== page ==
Isn’t that usually what we mean when we use the term “righteous indignation?” We’re offended at something that has been done that is so outside our moral code that we can’t imagine anyone doing it. At least that’s what we want people to think when we spout off about it. Maybe we even believe it ourselves. Maybe in a particular case it’s even true.
Even people outside the church are familiar with Jesus’ admonition not to judge lest we be judged. We misuse that little snippet of scripture in an attempt to justify ourselves or at least to forestall criticism of our actions. We don’t read the other scriptures that clarify what He’s saying. The standard you use will be applied to you, so it better be His standard.
His standard is much different than ours. His judgment is truly righteous. He looks at what is in our hearts, and that is where we are in trouble. All sin creates a separation between us and God. Though there is Biblical foundation for degrees of sin, it’s all sufficient to destroy our relationship with a pure and holy God. That’s why He had to come and save us.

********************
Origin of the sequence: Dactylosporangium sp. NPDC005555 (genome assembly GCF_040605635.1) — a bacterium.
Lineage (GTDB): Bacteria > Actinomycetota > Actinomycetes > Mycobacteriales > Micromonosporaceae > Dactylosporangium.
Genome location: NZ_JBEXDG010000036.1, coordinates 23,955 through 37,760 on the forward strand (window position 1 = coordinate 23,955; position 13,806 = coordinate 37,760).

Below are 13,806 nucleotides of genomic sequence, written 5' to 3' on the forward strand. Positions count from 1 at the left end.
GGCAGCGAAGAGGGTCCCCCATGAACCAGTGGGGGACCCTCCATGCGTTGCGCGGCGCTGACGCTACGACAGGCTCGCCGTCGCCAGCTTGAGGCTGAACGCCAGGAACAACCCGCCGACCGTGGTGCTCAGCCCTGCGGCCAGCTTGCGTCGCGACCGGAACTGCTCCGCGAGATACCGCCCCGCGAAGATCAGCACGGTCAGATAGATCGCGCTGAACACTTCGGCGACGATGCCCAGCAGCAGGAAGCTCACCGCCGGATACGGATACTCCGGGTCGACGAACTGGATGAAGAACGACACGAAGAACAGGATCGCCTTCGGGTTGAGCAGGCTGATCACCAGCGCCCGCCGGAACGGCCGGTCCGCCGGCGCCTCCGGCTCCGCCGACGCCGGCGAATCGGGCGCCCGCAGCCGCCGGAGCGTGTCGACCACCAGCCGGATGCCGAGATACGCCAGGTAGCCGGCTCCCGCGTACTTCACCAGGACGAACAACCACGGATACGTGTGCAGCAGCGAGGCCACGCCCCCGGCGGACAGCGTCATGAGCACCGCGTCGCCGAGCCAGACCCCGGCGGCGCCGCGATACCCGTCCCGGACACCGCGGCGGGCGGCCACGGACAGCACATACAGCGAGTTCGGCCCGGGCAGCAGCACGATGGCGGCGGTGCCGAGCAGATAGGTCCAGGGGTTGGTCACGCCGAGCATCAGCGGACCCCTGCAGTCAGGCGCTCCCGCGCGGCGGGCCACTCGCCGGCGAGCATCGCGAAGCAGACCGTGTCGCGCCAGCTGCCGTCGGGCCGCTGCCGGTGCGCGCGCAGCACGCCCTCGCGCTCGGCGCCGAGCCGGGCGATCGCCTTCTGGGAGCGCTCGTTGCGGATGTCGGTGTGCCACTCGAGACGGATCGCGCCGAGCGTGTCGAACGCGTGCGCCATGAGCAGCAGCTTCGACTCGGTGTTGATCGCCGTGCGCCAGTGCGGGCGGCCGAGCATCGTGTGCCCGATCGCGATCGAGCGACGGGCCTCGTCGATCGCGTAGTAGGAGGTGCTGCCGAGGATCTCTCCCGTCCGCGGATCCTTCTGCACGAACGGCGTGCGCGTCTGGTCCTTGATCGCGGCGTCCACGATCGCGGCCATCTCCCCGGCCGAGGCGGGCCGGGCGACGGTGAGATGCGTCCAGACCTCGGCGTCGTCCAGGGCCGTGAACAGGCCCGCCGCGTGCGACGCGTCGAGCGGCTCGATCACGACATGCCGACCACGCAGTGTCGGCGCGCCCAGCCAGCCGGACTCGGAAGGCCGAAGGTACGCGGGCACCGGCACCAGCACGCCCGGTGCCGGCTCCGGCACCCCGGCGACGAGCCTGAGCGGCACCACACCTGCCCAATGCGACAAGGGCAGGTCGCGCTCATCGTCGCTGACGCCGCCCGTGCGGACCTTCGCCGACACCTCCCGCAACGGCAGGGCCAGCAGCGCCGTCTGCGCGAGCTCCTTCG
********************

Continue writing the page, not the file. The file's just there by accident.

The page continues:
Are we then not to confront sin? That’s not at all what Jesus is saying. He confronted sin, most often that of the most religious people of His day. Also read Paul’s letter to the Corinthians (1 Co. 5.) Where we get in trouble is imagining ourselves to be superior to the one who has been caught in sin. We know we aren’t without sin, but we convince ourselves that ours are not as bad as someone else’s. We are all lost unless we fall upon the mercy of Jesus, giving ourselves to Him as He gave Himself to us.
“Blessed are the merciful, for they shall receive mercy. ” (Matthew 5:7)